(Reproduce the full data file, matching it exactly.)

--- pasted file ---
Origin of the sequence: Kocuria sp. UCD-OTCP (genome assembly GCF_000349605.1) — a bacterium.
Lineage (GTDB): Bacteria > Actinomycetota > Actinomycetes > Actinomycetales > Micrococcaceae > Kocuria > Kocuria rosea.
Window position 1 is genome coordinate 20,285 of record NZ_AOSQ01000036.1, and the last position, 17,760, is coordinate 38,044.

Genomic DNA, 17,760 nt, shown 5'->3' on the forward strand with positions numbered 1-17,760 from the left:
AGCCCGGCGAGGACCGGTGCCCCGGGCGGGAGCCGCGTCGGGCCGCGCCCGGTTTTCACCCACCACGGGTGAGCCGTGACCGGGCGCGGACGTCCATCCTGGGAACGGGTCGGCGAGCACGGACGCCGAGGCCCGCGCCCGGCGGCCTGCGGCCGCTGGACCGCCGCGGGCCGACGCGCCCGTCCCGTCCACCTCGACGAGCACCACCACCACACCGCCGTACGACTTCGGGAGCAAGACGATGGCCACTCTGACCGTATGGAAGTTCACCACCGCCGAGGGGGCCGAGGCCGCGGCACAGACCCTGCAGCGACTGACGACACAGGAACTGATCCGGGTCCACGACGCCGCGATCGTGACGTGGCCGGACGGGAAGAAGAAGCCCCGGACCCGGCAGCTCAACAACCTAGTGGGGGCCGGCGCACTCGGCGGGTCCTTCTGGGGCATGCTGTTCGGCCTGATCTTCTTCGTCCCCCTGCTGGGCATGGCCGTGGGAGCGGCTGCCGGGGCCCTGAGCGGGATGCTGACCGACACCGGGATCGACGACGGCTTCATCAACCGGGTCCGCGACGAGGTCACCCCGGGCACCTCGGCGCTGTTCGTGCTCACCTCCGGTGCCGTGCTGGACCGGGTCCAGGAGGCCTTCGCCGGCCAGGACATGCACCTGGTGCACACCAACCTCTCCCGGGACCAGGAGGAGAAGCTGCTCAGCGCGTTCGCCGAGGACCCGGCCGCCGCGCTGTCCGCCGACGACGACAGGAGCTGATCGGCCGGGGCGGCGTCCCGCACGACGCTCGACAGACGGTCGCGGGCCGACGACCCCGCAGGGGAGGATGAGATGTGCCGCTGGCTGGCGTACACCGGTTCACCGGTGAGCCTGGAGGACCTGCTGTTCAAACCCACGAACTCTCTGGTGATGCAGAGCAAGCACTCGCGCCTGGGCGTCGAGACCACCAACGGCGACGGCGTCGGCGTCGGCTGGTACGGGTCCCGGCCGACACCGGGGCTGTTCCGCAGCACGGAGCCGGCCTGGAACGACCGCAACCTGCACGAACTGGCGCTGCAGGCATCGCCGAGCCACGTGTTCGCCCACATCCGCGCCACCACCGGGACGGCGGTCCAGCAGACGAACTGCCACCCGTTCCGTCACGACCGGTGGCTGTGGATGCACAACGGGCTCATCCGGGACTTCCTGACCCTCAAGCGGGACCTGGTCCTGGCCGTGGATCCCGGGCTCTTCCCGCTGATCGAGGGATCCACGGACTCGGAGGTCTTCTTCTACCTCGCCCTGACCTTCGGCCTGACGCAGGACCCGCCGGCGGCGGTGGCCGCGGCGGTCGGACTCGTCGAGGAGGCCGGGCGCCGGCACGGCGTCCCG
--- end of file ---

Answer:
Origin of the sequence: Kocuria sp. UCD-OTCP (genome assembly GCF_000349605.1) — a bacterium.
Lineage (GTDB): Bacteria > Actinomycetota > Actinomycetes > Actinomycetales > Micrococcaceae > Kocuria > Kocuria rosea.
Window position 1 is genome coordinate 20,285 of record NZ_AOSQ01000036.1, and the last position, 17,760, is coordinate 38,044.

Genomic DNA, 17,760 nt, shown 5'->3' on the forward strand with positions numbered 1-17,760 from the left:
AGCCCGGCGAGGACCGGTGCCCCGGGCGGGAGCCGCGTCGGGCCGCGCCCGGTTTTCACCCACCACGGGTGAGCCGTGACCGGGCGCGGACGTCCATCCTGGGAACGGGTCGGCGAGCACGGACGCCGAGGCCCGCGCCCGGCGGCCTGCGGCCGCTGGACCGCCGCGGGCCGACGCGCCCGTCCCGTCCACCTCGACGAGCACCACCACCACACCGCCGTACGACTTCGGGAGCAAGACGATGGCCACTCTGACCGTATGGAAGTTCACCACCGCCGAGGGGGCCGAGGCCGCGGCACAGACCCTGCAGCGACTGACGACACAGGAACTGATCCGGGTCCACGACGCCGCGATCGTGACGTGGCCGGACGGGAAGAAGAAGCCCCGGACCCGGCAGCTCAACAACCTAGTGGGGGCCGGCGCACTCGGCGGGTCCTTCTGGGGCATGCTGTTCGGCCTGATCTTCTTCGTCCCCCTGCTGGGCATGGCCGTGGGAGCGGCTGCCGGGGCCCTGAGCGGGATGCTGACCGACACCGGGATCGACGACGGCTTCATCAACCGGGTCCGCGACGAGGTCACCCCGGGCACCTCGGCGCTGTTCGTGCTCACCTCCGGTGCCGTGCTGGACCGGGTCCAGGAGGCCTTCGCCGGCCAGGACATGCACCTGGTGCACACCAACCTCTCCCGGGACCAGGAGGAGAAGCTGCTCAGCGCGTTCGCCGAGGACCCGGCCGCCGCGCTGTCCGCCGACGACGACAGGAGCTGATCGGCCGGGGCGGCGTCCCGCACGACGCTCGACAGACGGTCGCGGGCCGACGACCCCGCAGGGGAGGATGAGATGTGCCGCTGGCTGGCGTACACCGGTTCACCGGTGAGCCTGGAGGACCTGCTGTTCAAACCCACGAACTCTCTGGTGATGCAGAGCAAGCACTCGCGCCTGGGCGTCGAGACCACCAACGGCGACGGCGTCGGCGTCGGCTGGTACGGGTCCCGGCCGACACCGGGGCTGTTCCGCAGCACGGAGCCGGCCTGGAACGACCGCAACCTGCACGAACTGGCGCTGCAGGCATCGCCGAGCCACGTGTTCGCCCACATCCGCGCCACCACCGGGACGGCGGTCCAGCAGACGAACTGCCACCCGTTCCGTCACGACCGGTGGCTGTGGATGCACAACGGGCTCATCCGGGACTTCCTGACCCTCAAGCGGGACCTGGTCCTGGCCGTGGATCCCGGGCTCTTCCCGCTGATCGAGGGATCCACGGACTCGGAGGTCTTCTTCTACCTCGCCCTGACCTTCGGCCTGACGCAGGACCCGCCGGCGGCGGTGGCCGCGGCGGTCGGACTCGTCGAGGAGGCCGGGCGCCGGCACGGCGTCCCG